The researchers used atomistic simulations to examine the fracture strength as a function of the dimensions of a model monoclinic 1β CNC, particularly along the weakest plane, [200]. They used steered molecular dynamics to obtain a free-energy analysis for the interactions between CNCs, which allowed them to quantify the CNCs’ fracture energies. An analysis of hydrogen-bonding occupancy and fracture strength as a function of CNC size showed that edge defects play a larger role in smaller width CNCs. This causes smaller CNCs to have lower fracture strength and stability than larger ones.

The authors determined that the fracture strength depends strongly on CNC thickness up to a ≈4-fold increase. Beyond that point, fracture strength levels off as a result of scaling of the van der Waals interactions along the [200] plane. When the role of surface/volume ratio for interfacial strength was considered in addition to maximum fracture strength, the authors obtained an optimal CNC dimension of 6.2–7.3 nm wide by 4.8–5.6 nm thick. (ACS Macro Lett. 2014, 3, 64–69; LaShanda Korley)

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Nanoparticles preserve medieval bones. Although ancient bones decay more slowly than soft tissues, they eventually demineralize by a process similar to osteoporosis. Archaeologists and paleontologists use various methods for preserving fragile old bones for transport and study, many that involve filling the pores with vinyl or acrylic polymers. But this can lead to problems with compatibility, reversibility, and stability.

P. Baglioni, L. Dei, and co-workers at the University of Florence (Italy) devised a way to grow aragonite-polymorph CaCO3 crystals in situ in bone remains, thereby increasing bone strength by 50–70%. They used the collagen present in the remains, atmospheric CO2, and Ca(OH)2 nanoparticles. They note that although the aragonite polymorph is less stable than calcite, it has greater mechanical strength.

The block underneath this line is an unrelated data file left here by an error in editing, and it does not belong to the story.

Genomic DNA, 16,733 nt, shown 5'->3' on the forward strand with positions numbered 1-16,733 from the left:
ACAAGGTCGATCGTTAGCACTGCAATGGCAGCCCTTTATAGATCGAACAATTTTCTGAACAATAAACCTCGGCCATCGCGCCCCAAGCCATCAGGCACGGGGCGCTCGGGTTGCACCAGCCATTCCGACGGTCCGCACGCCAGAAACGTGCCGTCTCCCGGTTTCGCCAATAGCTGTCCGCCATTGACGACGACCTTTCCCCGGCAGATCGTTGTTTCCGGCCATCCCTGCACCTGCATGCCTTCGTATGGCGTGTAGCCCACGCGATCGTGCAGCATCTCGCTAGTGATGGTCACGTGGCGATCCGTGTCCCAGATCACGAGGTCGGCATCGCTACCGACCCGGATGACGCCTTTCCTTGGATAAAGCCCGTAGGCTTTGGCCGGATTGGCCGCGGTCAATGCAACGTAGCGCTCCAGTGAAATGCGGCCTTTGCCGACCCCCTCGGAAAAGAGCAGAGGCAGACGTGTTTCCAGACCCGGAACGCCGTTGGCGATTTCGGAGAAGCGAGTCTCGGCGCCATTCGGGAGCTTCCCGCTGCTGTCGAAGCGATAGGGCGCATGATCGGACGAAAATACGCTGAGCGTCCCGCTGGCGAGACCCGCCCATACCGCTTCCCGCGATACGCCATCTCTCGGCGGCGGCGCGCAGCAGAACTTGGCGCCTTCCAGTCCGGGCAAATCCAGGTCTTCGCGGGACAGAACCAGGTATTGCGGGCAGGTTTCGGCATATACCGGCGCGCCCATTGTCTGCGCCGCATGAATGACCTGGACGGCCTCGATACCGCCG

Bone fragments from the late Middle Ages were obtained from a parish church in Milan as part of a restoration project. The authors confirmed that the bone samples contained enough collagen to promote the formation of the aragonite polymorph. The bones were conserved in a closed shrine, which limited their contact with external biological agents that could have degraded the collagen.

They treated the bones in a room of the church that had climatic conditions similar to the shrine in which the relics were kept, including a relative humidity of ≈75%. They immersed the bone fragments in a commercially produced suspension of Ca(OH)2 nanoparticles in i-PrOH. When the solvent evaporated, a fresh batch of the suspension was applied. They repeated the process 10 times over 3 months.

Ordinarily, the alkaline environment in the vicinity of the Ca(OH)2 nanoparticles would have denatured the collagen during treatment, but with i-PrOH instead of water as the suspending liquid, the speed of the carbonation reaction reduced the extent of collagen hydrolysis.

The authors confirmed the complete carbonation of the nanoparticles by using scanning electron microscopy and Fourier transform IR spectroscopy. The samples were further characterized with a variety of chemical, mechanical, and structural analytical techniques. The authors verified that a new crystalline carbonate matrix had not only formed on the surface, but it acted as a binder and filler inside the original weakened porous substrate.

The figure shows microtomography sections of untreated (left) and treated bone fragments. The arrows indicate the front surface of each fragment.

Microtomography sections of untreated (left) and treated bone fragments

The carbonate crystals prevented the bone fragments from further flaking and powdering, and they were physically and chemically compatible with the bone substrate. The process is easy and cost-effective. An added benefit is the antimicrobial protection offered by the nanoparticle suspension. (Langmuir 2014, 30, 660–668; Nancy McGuire)

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These quantum dots have humble origins. Graphene quantum dots (GQDs) are nanosized graphene particles with valuable optical and electronic properties. GQDs are manufactured from carbon-based precursors ranging from glucose to carbon nanotubes, often with low yields at a relatively high cost. Coal, an abundant carbon source, has not been used as a starting material for GQDs.